Sen. Bill Hagerty flies to London on Wednesday evening to reassure allies that they can still trust the U.S. despite President Biden’s withdrawal from Afghanistan
The Biden administration must develop a plan for destroying or immobilizing the billions of dollars of military hardware left in Afghanistan before it can be used by the Taliban or allied terrorist groups, said Sen. Bill Hagerty of Tennessee on Wednesday.
He spoke to DailyMail.com before flying to the United Kingdom and Europe where he said he hoped to convince allies they can still count on Washington for global leadership despite President Biden’s withdrawal.
But on the day the Taliban paraded its military hardware through the streets of Kandahar, he said the most pressing issue was what to do about U.S. weaponry left behind.
‘One of the greatest concerns I have right now is the fact that we have left behind, billions of dollars of the world’s finest military equipment on the ground, in the hands of a terrorist organisation known as the Taliban and their close allies Al Qaeda, and ISIS, and others,’ he said.
The numbers are staggering.
Between 2003 and 2016, the U.S. supplied 208 aircraft and almost 76,000 vehicles, along with 600,000 weapons to the Afghan government, according to a 2017 report by the U.S. Government Accountability Office.
Taliban forces rally to celebrate the withdrawal of US forces in Kandahar, Afghanistan, 01 September 2021, showing off their military hardware
A helicopter displaying a Taliban flag flew over Kandahar as supporters cheered
Taliban fighters atop Humvee vehicles captured from Afghanistan’s government troops
The Taliban are believed to have got hold of as many as 48 aircraft which the US and its allies were either unable to disable or fly overseas. This means that the terrorists have an air force which is greater in number than that of 10 Nato countries
Then there are the U.S. military’s own vehicles and weapons that had to be abandoned to meet the August 31 deadline.
Hagerty said he would bring it up in meetings in London and with NATO allies in Europe.
‘It’s something we definitely need to be talking about,’ he said ahead of his arrival in London on Thursday morning.
‘Not talking about, I think, would be foolhardy.
‘I reached out to our Secretary of Defence for an inventory of what’s there, what’s been left behind and what the plan is to recapture, destroy or otherwise immobilise the equipment that’s on the ground. I’ve not yet received a response.’
Some of it was on display in Kandahar, where Taliban fighters perched on armored Humvees and SUV’s equipped with machine guns in a victory parade on Wednesday.
At least one Black Hawk helicopter has been spotted in the sky above the city.
American officials say U.S. forces made sure aircraft and weapons were made inoperable by departing troops.
But that still leaves thousands of armored vehicles, guns and aircraft supplied to local forces.
Hagerty said rebuilding trust meant being honest about learning lessons from the crisis in Afghanistan. ‘Rather than spinning this, which is what the world is seeing right now, this administration should have stood up and addressed it to head on,’ he said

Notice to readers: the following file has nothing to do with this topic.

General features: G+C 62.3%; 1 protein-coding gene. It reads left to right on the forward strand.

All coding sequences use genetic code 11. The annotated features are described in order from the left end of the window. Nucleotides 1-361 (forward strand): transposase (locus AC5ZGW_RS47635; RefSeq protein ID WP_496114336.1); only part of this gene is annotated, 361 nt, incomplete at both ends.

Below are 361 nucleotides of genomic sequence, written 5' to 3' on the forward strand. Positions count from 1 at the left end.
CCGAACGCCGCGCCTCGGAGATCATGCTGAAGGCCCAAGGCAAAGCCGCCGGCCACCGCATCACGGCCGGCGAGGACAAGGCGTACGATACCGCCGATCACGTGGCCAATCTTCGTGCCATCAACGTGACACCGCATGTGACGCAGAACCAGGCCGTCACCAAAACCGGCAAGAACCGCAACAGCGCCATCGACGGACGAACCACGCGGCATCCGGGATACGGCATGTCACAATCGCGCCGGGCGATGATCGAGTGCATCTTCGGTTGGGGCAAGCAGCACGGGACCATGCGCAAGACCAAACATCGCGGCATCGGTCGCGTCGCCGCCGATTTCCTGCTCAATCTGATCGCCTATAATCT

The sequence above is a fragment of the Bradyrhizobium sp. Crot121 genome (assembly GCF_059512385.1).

Hagerty said his main message for parliamentarians in London would be that the Special Relationship with the U.K. endured.
‘I think is also important just to be able to sit down and talk with British lawmakers who are quite rightly concerned about what occurred in Afghanistan, our resolve, and our will to lead right now,’ he said.
Washington’s coalition partners have complained about being blindsided by Biden’s decision to leave by Sept 11.
At worst, the likes of Rory Stewart, a former Member of Parliament and Army officer who served in Afghanistan, said the country had been ‘humiliated.’
British Prime Minister Boris Johnson with other G7 leaders made a last, futile effort to persuade Biden to delay the withdrawal past August 31.
Members of his party even called for London to rethink its reliance on Washington and consider strengthening other relationships.
Before being elected to Senate last year, Hagerty was U.S. ambassador to Japan.
That meant taking responsibility for a ‘non-combatant evacuation operation plan’ in the case of an attack by North Korea.
Allies, he said, depended on the U.S. getting it right for the safety and security of their nationals.
Restoring confidence in American leadership meant being honest about what went wrong in Afghanistan.
‘Rather than spinning this, which is what the world is seeing right now, this administration should have stood up and addressed it to head on,’ he said.
‘And I think what we’ve got to do is let our allies know that our relationship is terribly important.’
The Biden administration has repeatedly declared the evacuation a success, citing more than 120,000 people flown to safety despite the extreme danger of terrorist attack at Kabul airport and the fact that more than 100 U.S. nationals were left behind.
Biden himself has blamed the rapid fall of Kabul on the Afghan government for its lack of leadership and Afghan armed forces for failing to put up a fight.
Hagerty said rebuilding the trust of allies meant being honest about what went wrong.
‘My goal is to meet with our allies there in Britain to thank them, to understand from their perspective what happened on the ground, what lessons we can learn from that so that this doesn’t happen again, and also to look forward and talk about what we can do to strengthen our alliances,’ he said.
‘We have now found ourselves in an even more challenging world from a national security standpoint.’
After London, Hagerty is due to head to Brussels, the capital of Belgium, for meetings at NATO headquarters.